date). Must be the prosecutor in her that makes Alex such a fan of crime fiction. She’s
reading an ARC of Richard North Patterson’s upcoming book – Eclipse – and devours
all her favorites: John Grisham, Michael Connelly, Robert Crais, Harlan Coben, Lisa
Scottoline, David Baldacci, Loren Estleman, and looks for newcomers to the genre like
Jonathan Hayes and Kathryn Fox. When she needs a break from the violence, Alex loves
history and historical fiction. She’s trying to get her hands on an early copy of David
Grann’s The Lost City of Z.
Q: Writing crime novels every year is a full-time career, and yet you also devote
considerable time to the issues that consumed you in your previous career (running the
Sex Crimes Unit of the Manhattan DA’s office for twenty-five years). Is there anything
especially exciting in this area that you’re involved with at the moment?
A: I’ve got two passions: literature and the law. Before my legal career began, my dream
was to write novels, so I’ve been extremely fortunate to be able to live in both worlds.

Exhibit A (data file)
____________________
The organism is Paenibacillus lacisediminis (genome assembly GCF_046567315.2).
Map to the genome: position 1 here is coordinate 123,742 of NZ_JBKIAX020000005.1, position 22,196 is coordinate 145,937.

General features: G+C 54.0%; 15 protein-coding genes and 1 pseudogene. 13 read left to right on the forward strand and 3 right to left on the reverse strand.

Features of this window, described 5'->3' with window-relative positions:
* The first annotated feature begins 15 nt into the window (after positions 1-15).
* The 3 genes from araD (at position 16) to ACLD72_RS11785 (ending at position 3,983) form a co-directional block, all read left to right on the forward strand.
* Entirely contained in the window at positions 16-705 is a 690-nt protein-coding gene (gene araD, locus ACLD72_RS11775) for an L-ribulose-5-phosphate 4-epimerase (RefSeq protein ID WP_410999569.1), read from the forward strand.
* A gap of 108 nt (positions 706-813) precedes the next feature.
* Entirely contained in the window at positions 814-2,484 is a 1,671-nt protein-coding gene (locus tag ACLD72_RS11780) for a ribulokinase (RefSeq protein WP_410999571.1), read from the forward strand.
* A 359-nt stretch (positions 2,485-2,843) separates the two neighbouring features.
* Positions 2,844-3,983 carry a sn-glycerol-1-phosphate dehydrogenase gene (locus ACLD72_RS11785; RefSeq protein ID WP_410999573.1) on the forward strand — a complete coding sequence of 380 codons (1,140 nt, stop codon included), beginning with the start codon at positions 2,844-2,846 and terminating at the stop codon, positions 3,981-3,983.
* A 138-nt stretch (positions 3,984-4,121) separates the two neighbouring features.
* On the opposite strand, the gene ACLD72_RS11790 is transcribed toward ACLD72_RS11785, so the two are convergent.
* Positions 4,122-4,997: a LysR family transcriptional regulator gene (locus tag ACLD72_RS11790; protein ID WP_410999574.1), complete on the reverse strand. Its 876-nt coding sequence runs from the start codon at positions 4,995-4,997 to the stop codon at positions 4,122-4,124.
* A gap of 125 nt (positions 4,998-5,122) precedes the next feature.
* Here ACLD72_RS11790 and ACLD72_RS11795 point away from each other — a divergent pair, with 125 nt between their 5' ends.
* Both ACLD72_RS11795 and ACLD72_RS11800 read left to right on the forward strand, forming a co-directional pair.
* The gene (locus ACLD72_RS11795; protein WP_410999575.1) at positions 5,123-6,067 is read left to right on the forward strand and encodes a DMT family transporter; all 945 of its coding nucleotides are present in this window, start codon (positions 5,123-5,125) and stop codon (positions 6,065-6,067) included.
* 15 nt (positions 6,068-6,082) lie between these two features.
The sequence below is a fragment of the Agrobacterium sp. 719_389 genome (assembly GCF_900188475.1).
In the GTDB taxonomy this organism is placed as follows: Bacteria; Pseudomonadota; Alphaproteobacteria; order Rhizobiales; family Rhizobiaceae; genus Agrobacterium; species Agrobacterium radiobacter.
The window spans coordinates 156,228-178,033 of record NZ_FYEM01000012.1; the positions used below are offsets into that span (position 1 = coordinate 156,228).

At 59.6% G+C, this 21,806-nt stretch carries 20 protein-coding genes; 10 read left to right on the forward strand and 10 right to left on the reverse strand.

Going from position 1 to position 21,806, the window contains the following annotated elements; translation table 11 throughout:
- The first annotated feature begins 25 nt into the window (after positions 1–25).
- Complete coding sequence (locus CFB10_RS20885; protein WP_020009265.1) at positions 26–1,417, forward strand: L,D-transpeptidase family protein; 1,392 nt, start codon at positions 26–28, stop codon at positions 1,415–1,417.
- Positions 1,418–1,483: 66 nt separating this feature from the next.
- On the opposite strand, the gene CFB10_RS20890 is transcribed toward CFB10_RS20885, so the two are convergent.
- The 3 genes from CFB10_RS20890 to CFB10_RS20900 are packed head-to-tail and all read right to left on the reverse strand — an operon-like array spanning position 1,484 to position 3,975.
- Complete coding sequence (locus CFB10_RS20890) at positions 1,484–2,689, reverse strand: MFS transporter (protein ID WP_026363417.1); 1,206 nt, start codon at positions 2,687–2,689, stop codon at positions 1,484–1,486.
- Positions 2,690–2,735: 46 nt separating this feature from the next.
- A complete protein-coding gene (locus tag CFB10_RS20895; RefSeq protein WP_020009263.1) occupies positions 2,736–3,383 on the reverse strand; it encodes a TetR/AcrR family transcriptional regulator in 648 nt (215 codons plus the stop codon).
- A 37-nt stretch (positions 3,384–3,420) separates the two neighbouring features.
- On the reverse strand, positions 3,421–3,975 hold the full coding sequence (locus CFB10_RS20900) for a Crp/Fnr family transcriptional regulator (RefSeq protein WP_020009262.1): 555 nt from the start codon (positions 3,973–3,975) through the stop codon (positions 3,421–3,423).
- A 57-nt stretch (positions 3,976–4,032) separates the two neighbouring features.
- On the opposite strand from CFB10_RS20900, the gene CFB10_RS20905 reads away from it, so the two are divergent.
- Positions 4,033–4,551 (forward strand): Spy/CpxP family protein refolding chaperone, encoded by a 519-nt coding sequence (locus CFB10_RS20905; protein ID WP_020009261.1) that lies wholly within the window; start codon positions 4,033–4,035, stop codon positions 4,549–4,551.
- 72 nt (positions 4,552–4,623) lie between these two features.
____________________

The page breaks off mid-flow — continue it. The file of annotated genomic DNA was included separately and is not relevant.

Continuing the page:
I stay very current with the law, training police and prosecutors around the country,
and I’m on the boards of two non-profit organizations that do wonderful advocacy
work for victims of violence. One is the Joyful Heart Foundation, formed by my great
friend Mariska Hargitay, star of Law and Order: SVU, and the other is Safe Horizon,
the country’s leading victim advocacy group. This winter, Safe Horizon is establishing
Manhattan’s first Child Advocacy Center, a pioneering operation that will place all the
services for children who’ve been sexually or physically abused under one roof. This
safe haven – with police, prosecutors, doctors, social service agencies and mental health
workers on site – will spare kids repeated trips to frightening places like emergency
rooms and stationhouses, and I’m thrilled to be part of the project.
Q: In this book, Coop and her team continue to use cutting-edge forensic techniques.
That’s been another area of interest to you, hasn’t it?
A: As a sex crimes prosecutor, I had a front row seat as forensic science – and especially
DNA technology – began to revolutionize the criminal justice system. In 1986, when
I was handling the Robert Chambers “Preppy Murder” case, the medical examiner
suggested I learn about DNA to see whether we could link the murder weapon to the